CONTROLLING the possession and sale of illegal drugs on our streets is crucial if we are to reduce violent crime and make our streets safer.

When I was elected, the public ranked drug dealing and drug use as their second highest priority, and I know from the many meetings and discussions I’ve had since with residents, that drug crime continues to cause significant harm to communities.

Providing information about those who are drug dealing and supplying drugs is critical to the success of police raids and apprehending the dealers. Residents are increasingly turning to Crimestoppers (0800 555 111) confident in the knowledge that they can share community intelligence 100 per cent anonymously.

This valuable information is leading to successful outcomes such as drug raids, arrests, and the closure and dismantling of illicit cannabis farms.

This collaborative effort between the public and the police is proving to be an effective tool in the ongoing battle against drug-related crime and helping to create a safer communities.

As the Association of Police and Crime Commissioners’ (APCC) Joint Lead for Addictions and Substance Misuse, I am privileged to have a seat around the national ministerial board, sitting at the heart of government, driving the delivery of drugs reform and legislative changes the people of County Durham and Darlington are calling for.

I have lobbied the government hard for a complete ban on nitrous oxide and have raised concerns about its links to the increasing number of deaths and injuries on the road as well as anti-social behaviour. It is now a criminal offence to be found in possession of the drug where its intended use is to be inhaled to get high. Those supplying the drug face up to 14 years in prison or an unlimited fine.

As is often the case as one threat reduces, another emerges. With the decline in the availability of heroin, there are growing concerns that more powerful synthetic opioids could flood the UK market with devastating consequences. These drugs can be hundreds of times stronger than heroin, which is leading to a rise in deaths and drug overdoses.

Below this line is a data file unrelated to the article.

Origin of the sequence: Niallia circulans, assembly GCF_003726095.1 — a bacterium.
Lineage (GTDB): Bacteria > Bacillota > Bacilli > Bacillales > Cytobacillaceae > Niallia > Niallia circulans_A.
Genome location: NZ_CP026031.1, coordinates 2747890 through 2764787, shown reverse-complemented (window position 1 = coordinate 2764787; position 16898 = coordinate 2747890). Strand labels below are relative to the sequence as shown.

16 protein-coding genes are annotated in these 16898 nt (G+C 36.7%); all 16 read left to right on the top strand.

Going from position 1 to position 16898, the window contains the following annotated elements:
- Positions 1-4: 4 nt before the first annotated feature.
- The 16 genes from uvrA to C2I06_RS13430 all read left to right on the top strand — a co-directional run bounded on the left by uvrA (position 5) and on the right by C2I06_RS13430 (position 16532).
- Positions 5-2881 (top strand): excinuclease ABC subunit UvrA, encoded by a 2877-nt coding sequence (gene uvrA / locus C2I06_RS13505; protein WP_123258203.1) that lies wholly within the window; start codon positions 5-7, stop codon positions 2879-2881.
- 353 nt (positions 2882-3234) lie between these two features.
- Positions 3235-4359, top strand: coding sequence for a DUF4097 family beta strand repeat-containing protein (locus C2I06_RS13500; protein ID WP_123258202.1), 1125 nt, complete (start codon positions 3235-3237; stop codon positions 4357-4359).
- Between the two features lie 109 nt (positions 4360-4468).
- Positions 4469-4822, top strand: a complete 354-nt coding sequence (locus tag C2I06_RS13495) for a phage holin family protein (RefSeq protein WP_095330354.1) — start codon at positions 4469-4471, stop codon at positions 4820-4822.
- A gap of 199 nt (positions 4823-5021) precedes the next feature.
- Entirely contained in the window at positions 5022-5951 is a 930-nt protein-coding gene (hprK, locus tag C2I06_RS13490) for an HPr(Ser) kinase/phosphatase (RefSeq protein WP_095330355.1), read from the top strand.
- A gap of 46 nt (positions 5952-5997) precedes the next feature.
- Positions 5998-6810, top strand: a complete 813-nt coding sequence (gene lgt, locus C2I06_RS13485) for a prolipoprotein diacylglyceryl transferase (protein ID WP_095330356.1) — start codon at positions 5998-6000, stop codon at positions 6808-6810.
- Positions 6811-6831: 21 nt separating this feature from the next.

Preventing avoidable drug deaths is of utmost importance in any community. One effective strategy to address this is by supplying naloxone kits to staff in the public and voluntary sectors as well as to those addicted to drugs and their families.

Naloxone is a life-saving drug that can reverse the effects of opioid overdose and potentially save lives. Durham was the first force in the country to train its officers to use naloxone in its custody settings to reduce the risk of drug deaths and is now training other forces in its use.

While the war on drugs is a complex and ongoing battle, it is far from lost. The efforts of communities should not be underestimated. By actively sharing intelligence and working closely with the police, communities are making a significant contribution to the identification and apprehension of drug dealers, as well as the disruption of drug supply networks.

These actions not only disrupt drug-related serious and organised crime but also send a strong message that they are united in their determination to combat the drug dealing in their neighbourhoods so their communities are safer, stronger and more resilient to crime, drugs and anti-social behaviour.